گسترش پنجره بهبود؛ بررسی اثرات صفت نشخوار فکری بر روی کورتیزول شب بعدی به دنبال عامل استرس زا اجرای آزمایشگاهی
|کد مقاله||سال انتشار||مقاله انگلیسی||ترجمه فارسی||تعداد کلمات|
|31425||2015||12 صفحه PDF||سفارش دهید||8631 کلمه|
Publisher : Elsevier - Science Direct (الزویر - ساینس دایرکت)
Journal : Psychoneuroendocrinology, Volume 58, August 2015, Pages 67–78
Mental rehearsal of past stressors through rumination may extend the physiological stress response and exposure to stress-related physiological mediators, such as cortisol. If repeated over time, this prolonged activation may contribute to a number of chronic health conditions. Findings from the emerging literature on the tendency to ruminate and its association with cortisol have been somewhat mixed. In the present study, we tested whether trait rumination predicted elevated cortisol concentrations in response to a performance stressor, and whether this association varied by the social-evaluative context of the stressor and gender. We also examined whether associations persisted into the evening of the stressor. Participants (50% female; mean age = 19.83, SD = 1.62) were randomly assigned to complete a laboratory speech stressor either in a social-evaluative (SET; n = 86) or non-evaluative context (non-SET; n = 58). Salivary cortisol concentrations were measured throughout the laboratory visit and later that evening. There was a main effect of trait rumination on greater total cortisol exposure into the evening of the stressor. In addition, trait rumination interacted with stressor context to predict cortisol declines: on the night of the SET stressor, high trait ruminators did not exhibit typical declines in cortisol. Different cortisol patterns emerged for men and women with tendencies to ruminate: women with higher rumination scores had flatter cortisol slopes with greater evening cortisol, whereas men with higher trait rumination scores had greater initial cortisol reactivity to the stressor. Together, these findings suggest that the relationship between the tendency to ruminate and cortisol concentrations is qualified by individual differences (gender) and stressor characteristics (social-evaluative threat).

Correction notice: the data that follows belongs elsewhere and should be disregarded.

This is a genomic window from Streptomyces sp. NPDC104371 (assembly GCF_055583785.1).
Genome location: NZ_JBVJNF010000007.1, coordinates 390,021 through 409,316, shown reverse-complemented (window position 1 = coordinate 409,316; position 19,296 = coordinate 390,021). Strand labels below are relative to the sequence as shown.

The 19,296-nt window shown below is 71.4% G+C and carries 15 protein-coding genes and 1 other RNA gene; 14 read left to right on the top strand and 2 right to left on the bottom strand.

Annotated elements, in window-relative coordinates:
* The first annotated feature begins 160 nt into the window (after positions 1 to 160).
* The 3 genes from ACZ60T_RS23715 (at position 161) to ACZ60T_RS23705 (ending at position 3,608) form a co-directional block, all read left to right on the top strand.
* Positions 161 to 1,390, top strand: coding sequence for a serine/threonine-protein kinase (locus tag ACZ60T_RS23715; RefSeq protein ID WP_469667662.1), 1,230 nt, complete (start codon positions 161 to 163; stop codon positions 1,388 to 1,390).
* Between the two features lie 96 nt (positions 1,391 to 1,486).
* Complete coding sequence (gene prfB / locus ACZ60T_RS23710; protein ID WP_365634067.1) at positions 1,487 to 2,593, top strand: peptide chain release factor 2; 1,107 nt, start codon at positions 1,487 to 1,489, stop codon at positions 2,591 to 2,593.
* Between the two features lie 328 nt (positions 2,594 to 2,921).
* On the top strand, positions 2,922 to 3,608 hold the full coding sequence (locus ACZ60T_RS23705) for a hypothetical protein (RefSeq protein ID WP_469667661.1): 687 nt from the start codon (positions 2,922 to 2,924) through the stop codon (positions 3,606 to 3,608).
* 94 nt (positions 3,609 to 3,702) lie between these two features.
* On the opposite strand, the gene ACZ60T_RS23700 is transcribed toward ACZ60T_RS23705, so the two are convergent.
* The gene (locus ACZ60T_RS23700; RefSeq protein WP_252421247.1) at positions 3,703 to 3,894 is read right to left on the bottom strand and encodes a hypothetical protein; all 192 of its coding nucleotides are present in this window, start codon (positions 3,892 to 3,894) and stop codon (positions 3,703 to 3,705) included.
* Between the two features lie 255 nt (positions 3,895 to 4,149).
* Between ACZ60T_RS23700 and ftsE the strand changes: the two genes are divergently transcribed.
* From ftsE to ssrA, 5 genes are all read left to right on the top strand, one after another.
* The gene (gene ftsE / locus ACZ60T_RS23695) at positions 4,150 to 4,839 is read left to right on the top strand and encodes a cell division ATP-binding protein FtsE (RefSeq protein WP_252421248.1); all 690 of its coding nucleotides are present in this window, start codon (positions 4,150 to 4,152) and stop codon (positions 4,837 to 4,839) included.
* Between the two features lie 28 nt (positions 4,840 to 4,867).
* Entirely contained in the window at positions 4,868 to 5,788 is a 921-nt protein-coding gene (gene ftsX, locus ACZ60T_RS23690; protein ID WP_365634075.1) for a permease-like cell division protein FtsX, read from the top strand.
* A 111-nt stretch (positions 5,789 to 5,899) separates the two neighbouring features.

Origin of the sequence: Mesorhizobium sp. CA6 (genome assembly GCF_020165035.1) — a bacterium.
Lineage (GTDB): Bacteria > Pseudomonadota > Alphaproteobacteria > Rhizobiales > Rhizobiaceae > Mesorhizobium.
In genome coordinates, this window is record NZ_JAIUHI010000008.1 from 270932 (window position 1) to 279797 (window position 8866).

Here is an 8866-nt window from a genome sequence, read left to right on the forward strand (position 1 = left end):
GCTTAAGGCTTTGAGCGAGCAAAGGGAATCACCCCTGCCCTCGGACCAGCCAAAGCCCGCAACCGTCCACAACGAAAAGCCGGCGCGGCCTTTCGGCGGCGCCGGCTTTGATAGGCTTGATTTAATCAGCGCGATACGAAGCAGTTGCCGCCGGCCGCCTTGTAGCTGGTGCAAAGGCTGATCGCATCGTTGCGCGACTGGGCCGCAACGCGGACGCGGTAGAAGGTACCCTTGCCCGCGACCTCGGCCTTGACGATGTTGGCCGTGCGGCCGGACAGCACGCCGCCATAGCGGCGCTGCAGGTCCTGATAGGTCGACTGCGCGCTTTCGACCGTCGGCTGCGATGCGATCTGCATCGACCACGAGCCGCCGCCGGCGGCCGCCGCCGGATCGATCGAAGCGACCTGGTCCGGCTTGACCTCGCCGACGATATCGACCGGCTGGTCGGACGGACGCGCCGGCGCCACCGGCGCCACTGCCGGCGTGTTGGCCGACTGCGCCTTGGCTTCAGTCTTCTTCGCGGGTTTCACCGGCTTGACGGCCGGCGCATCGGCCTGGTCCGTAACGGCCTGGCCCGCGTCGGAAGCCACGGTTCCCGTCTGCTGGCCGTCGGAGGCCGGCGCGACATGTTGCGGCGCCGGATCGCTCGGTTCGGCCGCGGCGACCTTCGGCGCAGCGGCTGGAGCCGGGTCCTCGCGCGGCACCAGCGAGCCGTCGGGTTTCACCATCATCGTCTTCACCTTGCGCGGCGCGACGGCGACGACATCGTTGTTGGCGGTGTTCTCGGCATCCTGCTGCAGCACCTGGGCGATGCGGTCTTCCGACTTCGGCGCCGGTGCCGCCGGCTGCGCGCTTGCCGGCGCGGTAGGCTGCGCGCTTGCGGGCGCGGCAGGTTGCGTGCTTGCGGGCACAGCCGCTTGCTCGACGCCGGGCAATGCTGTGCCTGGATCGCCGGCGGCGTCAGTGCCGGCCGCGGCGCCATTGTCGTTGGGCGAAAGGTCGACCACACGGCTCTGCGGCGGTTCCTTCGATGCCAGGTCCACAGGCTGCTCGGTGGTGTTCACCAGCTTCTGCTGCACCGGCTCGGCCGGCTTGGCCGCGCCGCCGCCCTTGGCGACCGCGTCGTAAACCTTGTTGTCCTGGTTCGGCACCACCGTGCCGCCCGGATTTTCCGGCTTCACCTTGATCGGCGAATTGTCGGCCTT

Persistent or excessive exposure to stressors and consequent physiological changes have a range of negative health implications (for review, see Juster et al., 2010). One route to persistent activation of the stress response is through the mental rehearsal of stressful experiences, or rumination. In other words, cognitive representations of past stressful events may perpetuate stress-related physiological changes or reactivate stress responses. This conceptual model is outlined by the Perseverative Cognition Hypothesis, and there is growing empirical support for the premise that cognitive processes such as rumination can amplify, maintain, or reactivate physiological stress responses and predict greater somatic symptoms and physical health complaints (Brosschot et al., 2006). Thus far, the majority of the evidence for the association between rumination and extended related physiological activation has come from the cardiovascular domain. A smaller, but increasing body of work has begun to test this model within the context of the hypothalamic–pituitary–adrenal (HPA) axis (for review, see Zoccola and Dickerson, 2012). However, findings from the emerging literature on rumination and cortisol have been somewhat mixed. These discrepancies may stem in part from situational factors and individual differences, such as gender and the social-evaluative nature of the stressor. Rumination has been defined in multiple ways across contexts, but there is general consensus that rumination can be described as repetitive, past-oriented thoughts about negatively-valenced content (Segerstrom et al., 2003 and Smith and Alloy, 2009). Rumination is a relatively stable emotion regulation strategy and certain individuals are more prone to perseverate than others. For example, individuals who display a ruminative cognitive style of responding to sad or depressive mood consistently report this tendency over a range of time intervals (e.g., Just and Alloy, 1997 and Nolen-Hoeksema and Davis, 1999). In addition, gender differences are frequently noted, with women tending to report more rumination than men (Zlomke and Hahn, 2010). Thus, to better understand whether and how rumination prolongs cortisol elevations, it may be useful to examine individual differences in the tendency for rumination and test for gender differences. Conditions in which central goals are threatened or blocked are also important for shaping cortisol responses and ruminative thought. This is well illustrated with social self-preservation theory (Dickerson et al., 2004). According to this model, social-evaluative threat (SET) occurs when a key component of one's self-identity is actually or potentially judged in a negative way by others (e.g., rejection). In response to SET, one may engage in negative self evaluation and consequently, may experience shame and other self-conscious emotions, which in turn coordinate a specific set of physiological and behavioral responses, including HPA axis activation ( Dickerson et al., 2004). Meta-analytic and empirical studies indicate that SET preferentially elicits the HPA axis and subsequent increases in salivary cortisol ( Dickerson et al., 2008 and Dickerson and Kemeny, 2004). In contrast, mood inductions or difficult distressing tasks that lack a social-evaluative component have been less reliable methods for eliciting increases in cortisol ( Dickerson and Kemeny, 2004). Therefore, individuals who tend to ruminate on stressors may be more likely to experience prolonged cortisol exposure in response to cortisol-eliciting stressors, or SET contexts, compared to non-SET situations. Rumination may also be more likely to occur in response to a SET context. In evaluative and potentially rejecting situations, the fundamental needs of an individual are threatened (e.g., need for social belonging). Such a failure in goal attainment is expected to elicit rumination (Martin and Tesser, 1996). Consistent with this premise, recent work provides support for the notion that SET can lead to both shame and rumination (Zoccola et al., 2012 and Zoccola et al., 2008). Specifically, participants assigned to perform a SET stressor reported greater post-task ruminative thoughts than those who performed identical tasks without the evaluative component (Zoccola et al., 2008). A follow-up study confirmed these results, and demonstrated that SET effects on state rumination can persist at least 3–5 days post-stressor (Zoccola et al., 2012). Together these results suggest that stressors characterized by SET may be particularly likely to induce ruminative thought and prolong stress-related cortisol activation. Past studies that have utilized SET stressors in the laboratory to test the relationship between rumination and cortisol have generally showed that rumination predicts greater cortisol reactivity or delayed recovery (e.g., Puterman et al., 2011, Zoccola et al., 2010 and Zoccola et al., 2014), although there have also been null (Young and Nolen-Hoeksema, 2001) and mixed findings depending on the rumination measure (Gianferante et al., 2014 and Zoccola et al., 2008). Results from studies testing the link between rumination and cortisol following non-evaluative stressor tasks (e.g., anger provocation; challenging model construction) indicate that cortisol concentrations may sometimes be greater in ruminative conditions relative to comparison tasks, such as distraction ( Denson et al., 2009 and Rudolph et al., 2011). However, these studies have not demonstrated net increases in cortisol relative to pre-stressor resting values. Furthermore, the SET studies that demonstrated rumination-related elevations in cortisol during the recovery period had somewhat limited post-stressor follow-up periods (up to 75 min post-stressor). Although cortisol concentrations typically return to resting levels within the first hour following a social-evaluative psychosocial stressor ( Dickerson and Kemeny, 2004), for individuals with a tendency to ruminate, cortisol recovery may take longer ( Puterman et al., 2011 and Zoccola et al., 2010). Deviations from the normative diurnal decline in cortisol (flatter slopes) have been linked to a variety of adverse conditions, including cardiovascular disease and cancer morbidity and mortality ( Kumari et al., 2011, Matthews et al., 2006 and Sephton et al., 2000). Given the significant health correlates of flattened cortisol slopes, it is important to examine an extended recovery period to test the associations between trait rumination and diurnal cortisol declines. Another likely moderator of the rumination–cortisol association is gender. An abundance of evidence shows that men and women have different salivary cortisol patterns in response to acute performance-based stressors. Compared to women, men typically demonstrate greater increases, or reactivity, in cortisol concentrations (for review, see Kudielka and Kirschbaum, 2005). In some cases, men exhibit elevated cortisol in anticipation of an impending stressor (Ennis et al., 2001 and Kirschbaum et al., 1992). Biological differences between men and women (e.g., sex hormones) as well as psychosocial differences in gender identity (e.g., masculinity/femininity) may moderate cortisol responses to SET stressors and influence associations between rumination and cortisol concentrations. Dedovic and colleagues provide an excellent review of the evidence for synergistic biological and gender effects on neuroendocrine stress reactivity (Dedovic et al., 2009). In particular, their review indicates that differences in cortisol stress responses between men and women may be accounted for by gender socialization in early life, which in turn influence stressors appraisals, brain morphology, and HPA axis activation. Although it is beyond the scope of this project to distinguish between the unique or synergistic biological and gender effects, we examined the extent to which rumination–cortisol associations were similar or different for men and women. In doing so, we use the term gender to represent the broad social categories that encompass biological factors and psychosocial processes. In the present study, we took a novel approach by extending the post-stressor recovery window beyond the immediate laboratory stressor period into the subsequent evening. We predicted that trait rumination would be associated with elevated cortisol on the night of the stressor. We also tested whether the association between trait rumination and cortisol responses to the stressor was impacted by the social-evaluative context of the stressor (SET v. non-SET). We hypothesized that trait rumination would be associated with greater cortisol concentrations under conditions of SET (compared to non-SET), based on theoretical and empirical work (Martin and Tesser, 1996 and Zoccola and Dickerson, 2012). Finally, given the frequently reported gender differences in rumination (Zlomke and Hahn, 2010) and cortisol stress reactivity (Kudielka and Kirschbaum, 2005), we also explored the extent to which the rumination–cortisol associations were moderated by gender.